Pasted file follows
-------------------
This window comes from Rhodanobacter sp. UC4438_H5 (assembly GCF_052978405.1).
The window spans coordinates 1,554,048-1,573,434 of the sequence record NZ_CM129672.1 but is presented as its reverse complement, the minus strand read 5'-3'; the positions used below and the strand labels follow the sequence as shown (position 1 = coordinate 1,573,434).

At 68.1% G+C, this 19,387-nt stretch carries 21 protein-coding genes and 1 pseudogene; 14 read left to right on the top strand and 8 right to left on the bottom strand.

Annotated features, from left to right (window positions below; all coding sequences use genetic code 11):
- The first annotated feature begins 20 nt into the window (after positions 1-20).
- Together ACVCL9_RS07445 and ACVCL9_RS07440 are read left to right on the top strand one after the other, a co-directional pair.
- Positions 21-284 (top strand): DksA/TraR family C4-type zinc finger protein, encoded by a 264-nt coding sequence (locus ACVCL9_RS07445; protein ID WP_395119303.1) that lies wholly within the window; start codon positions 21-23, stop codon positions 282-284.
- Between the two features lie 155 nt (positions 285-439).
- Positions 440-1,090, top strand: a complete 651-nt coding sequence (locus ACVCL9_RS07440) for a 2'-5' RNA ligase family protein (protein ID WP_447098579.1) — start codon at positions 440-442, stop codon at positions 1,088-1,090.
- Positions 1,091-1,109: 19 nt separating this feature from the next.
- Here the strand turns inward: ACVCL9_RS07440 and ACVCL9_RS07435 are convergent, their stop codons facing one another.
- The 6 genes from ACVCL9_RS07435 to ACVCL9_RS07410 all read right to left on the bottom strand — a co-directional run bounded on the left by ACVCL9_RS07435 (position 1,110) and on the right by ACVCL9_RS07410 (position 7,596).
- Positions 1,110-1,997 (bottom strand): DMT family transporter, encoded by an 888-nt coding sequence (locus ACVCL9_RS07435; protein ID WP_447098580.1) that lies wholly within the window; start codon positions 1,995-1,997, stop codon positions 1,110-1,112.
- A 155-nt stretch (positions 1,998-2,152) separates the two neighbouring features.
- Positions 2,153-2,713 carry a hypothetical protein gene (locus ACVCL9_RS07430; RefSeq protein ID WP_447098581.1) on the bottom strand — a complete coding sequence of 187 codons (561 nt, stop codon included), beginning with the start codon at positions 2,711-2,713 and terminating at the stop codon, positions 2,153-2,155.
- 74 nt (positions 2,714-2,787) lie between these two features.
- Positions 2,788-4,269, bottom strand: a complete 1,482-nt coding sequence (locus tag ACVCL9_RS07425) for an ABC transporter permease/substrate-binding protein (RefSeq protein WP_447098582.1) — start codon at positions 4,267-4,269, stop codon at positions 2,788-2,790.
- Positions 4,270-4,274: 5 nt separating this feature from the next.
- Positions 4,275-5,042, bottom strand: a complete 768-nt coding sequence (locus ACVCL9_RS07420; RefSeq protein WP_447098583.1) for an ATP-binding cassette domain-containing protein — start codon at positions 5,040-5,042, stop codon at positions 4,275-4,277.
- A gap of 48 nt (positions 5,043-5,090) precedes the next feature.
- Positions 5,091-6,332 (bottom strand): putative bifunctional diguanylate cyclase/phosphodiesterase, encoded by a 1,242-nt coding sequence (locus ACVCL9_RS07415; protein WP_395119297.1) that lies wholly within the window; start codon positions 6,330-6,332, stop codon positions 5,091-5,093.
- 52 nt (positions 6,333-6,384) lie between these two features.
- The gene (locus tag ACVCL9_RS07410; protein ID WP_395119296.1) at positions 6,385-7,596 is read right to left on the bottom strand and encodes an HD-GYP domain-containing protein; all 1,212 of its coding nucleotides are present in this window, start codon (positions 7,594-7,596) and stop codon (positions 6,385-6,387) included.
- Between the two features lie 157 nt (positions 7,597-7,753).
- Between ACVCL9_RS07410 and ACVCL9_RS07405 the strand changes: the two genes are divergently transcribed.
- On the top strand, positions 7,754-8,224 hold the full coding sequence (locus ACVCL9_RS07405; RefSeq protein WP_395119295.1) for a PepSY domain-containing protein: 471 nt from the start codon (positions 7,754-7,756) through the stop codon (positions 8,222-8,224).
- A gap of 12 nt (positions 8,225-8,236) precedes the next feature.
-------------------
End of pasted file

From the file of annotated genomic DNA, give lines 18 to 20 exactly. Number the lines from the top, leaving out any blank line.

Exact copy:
- Positions 4,270-4,274: 5 nt separating this feature from the next.
- Positions 4,275-5,042, bottom strand: a complete 768-nt coding sequence (locus ACVCL9_RS07420; RefSeq protein WP_447098583.1) for an ATP-binding cassette domain-containing protein — start codon at positions 5,040-5,042, stop codon at positions 4,275-4,277.
- A gap of 48 nt (positions 5,043-5,090) precedes the next feature.